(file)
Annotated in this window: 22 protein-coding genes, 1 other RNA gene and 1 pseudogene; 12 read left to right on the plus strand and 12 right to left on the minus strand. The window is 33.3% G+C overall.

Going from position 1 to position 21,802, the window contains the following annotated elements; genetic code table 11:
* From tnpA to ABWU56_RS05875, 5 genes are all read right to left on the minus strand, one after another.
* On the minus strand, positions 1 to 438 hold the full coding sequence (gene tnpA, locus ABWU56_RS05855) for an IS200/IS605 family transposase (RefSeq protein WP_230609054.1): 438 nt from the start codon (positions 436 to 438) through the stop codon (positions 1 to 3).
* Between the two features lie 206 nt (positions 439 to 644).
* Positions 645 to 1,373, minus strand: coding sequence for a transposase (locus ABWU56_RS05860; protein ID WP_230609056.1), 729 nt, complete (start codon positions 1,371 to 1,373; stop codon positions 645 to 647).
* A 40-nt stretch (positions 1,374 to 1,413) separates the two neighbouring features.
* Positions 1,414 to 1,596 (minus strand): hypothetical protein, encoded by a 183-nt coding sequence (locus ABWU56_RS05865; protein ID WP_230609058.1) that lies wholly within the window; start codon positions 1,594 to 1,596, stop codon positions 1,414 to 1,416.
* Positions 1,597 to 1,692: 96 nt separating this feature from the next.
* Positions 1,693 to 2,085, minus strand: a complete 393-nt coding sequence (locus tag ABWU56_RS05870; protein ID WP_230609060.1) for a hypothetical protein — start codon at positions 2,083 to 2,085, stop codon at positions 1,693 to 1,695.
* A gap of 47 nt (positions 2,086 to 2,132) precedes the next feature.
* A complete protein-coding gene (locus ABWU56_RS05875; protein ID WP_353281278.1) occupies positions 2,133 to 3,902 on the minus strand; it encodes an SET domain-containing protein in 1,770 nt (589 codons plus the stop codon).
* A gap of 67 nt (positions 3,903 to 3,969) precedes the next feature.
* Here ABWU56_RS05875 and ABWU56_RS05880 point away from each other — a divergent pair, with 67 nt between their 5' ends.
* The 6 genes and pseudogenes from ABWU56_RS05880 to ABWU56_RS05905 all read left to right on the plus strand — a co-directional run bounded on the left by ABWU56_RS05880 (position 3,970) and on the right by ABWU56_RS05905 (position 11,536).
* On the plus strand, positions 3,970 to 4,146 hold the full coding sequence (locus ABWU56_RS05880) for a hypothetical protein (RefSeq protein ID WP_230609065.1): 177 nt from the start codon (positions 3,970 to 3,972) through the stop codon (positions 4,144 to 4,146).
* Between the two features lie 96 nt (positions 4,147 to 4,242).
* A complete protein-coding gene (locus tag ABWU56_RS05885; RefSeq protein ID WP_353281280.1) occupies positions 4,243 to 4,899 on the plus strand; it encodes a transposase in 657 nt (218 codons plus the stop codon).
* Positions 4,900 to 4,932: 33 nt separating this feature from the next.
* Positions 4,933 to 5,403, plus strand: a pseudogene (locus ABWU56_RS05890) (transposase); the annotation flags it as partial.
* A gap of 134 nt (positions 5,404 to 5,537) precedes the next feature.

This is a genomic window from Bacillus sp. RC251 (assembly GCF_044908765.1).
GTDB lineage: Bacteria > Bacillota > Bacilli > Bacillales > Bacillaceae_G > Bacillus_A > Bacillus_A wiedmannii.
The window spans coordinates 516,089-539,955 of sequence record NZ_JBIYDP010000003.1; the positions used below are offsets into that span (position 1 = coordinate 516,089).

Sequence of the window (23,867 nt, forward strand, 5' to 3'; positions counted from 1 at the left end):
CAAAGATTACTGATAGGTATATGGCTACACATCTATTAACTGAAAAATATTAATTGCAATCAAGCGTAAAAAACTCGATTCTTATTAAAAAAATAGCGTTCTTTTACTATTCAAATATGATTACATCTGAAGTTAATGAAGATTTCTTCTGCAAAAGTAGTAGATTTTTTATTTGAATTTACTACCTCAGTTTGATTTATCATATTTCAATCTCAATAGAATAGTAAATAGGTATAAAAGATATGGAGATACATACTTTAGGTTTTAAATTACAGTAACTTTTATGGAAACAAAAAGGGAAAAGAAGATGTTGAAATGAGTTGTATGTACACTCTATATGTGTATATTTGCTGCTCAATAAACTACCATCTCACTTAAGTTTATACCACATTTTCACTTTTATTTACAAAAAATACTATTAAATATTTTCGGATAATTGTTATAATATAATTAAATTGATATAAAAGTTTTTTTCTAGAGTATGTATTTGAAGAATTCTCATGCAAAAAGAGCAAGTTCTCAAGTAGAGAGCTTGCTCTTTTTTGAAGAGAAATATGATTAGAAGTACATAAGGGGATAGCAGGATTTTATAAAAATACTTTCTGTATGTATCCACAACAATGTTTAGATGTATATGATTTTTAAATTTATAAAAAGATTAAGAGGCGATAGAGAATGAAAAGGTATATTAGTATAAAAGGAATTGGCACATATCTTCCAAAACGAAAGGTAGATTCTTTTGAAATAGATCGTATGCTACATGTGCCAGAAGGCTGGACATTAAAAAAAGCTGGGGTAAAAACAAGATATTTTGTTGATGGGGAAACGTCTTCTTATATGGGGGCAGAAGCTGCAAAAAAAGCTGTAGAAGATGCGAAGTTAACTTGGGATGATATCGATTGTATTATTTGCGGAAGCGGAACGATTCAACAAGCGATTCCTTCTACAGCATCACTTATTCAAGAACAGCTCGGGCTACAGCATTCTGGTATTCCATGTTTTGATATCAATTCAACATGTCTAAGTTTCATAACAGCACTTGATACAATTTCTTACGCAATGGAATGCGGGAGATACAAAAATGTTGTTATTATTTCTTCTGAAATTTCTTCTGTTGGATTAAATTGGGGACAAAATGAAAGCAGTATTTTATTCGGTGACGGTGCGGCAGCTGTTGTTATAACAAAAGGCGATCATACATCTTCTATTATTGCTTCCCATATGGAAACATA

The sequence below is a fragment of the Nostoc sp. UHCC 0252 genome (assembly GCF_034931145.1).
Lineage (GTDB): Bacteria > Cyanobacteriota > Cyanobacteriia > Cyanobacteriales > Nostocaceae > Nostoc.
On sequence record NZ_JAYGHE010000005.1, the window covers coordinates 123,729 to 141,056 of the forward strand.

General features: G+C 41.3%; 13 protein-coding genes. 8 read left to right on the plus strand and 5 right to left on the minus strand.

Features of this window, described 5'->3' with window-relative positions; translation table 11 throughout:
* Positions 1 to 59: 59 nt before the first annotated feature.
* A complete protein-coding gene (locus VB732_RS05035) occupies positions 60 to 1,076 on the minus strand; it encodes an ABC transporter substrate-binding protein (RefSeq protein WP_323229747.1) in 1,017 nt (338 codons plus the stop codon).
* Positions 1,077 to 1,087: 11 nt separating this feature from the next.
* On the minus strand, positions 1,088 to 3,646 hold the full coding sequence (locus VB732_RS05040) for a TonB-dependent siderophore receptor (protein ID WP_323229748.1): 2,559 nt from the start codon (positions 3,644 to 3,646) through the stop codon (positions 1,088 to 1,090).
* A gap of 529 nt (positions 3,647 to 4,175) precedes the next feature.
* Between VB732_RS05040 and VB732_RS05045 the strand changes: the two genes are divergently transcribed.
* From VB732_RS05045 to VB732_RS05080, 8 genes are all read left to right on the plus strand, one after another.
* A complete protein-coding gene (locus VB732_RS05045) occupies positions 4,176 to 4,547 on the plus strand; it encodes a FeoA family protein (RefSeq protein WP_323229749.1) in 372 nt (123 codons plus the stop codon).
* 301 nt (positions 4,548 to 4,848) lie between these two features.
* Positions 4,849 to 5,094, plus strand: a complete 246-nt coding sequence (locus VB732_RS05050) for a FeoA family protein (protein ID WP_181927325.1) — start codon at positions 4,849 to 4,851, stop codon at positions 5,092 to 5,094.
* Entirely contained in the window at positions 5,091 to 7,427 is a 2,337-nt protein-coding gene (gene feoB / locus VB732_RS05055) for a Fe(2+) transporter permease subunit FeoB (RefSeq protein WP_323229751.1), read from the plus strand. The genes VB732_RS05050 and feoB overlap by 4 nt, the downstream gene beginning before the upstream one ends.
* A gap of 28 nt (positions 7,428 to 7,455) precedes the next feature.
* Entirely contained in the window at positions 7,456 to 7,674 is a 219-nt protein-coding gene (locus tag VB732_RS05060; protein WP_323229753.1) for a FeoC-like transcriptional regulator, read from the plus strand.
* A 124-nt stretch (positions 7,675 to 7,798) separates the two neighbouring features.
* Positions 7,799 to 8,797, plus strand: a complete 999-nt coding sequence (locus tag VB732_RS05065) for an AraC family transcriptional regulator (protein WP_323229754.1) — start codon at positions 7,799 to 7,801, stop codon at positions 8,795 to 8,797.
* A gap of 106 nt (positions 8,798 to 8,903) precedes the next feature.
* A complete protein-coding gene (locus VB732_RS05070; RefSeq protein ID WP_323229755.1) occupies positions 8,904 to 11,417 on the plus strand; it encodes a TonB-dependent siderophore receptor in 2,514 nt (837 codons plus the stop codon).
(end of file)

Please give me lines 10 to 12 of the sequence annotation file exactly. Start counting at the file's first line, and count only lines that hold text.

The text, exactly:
* Positions 1,693 to 2,085, minus strand: a complete 393-nt coding sequence (locus tag ABWU56_RS05870; protein ID WP_230609060.1) for a hypothetical protein — start codon at positions 2,083 to 2,085, stop codon at positions 1,693 to 1,695.
* A gap of 47 nt (positions 2,086 to 2,132) precedes the next feature.
* A complete protein-coding gene (locus ABWU56_RS05875; protein ID WP_353281278.1) occupies positions 2,133 to 3,902 on the minus strand; it encodes an SET domain-containing protein in 1,770 nt (589 codons plus the stop codon).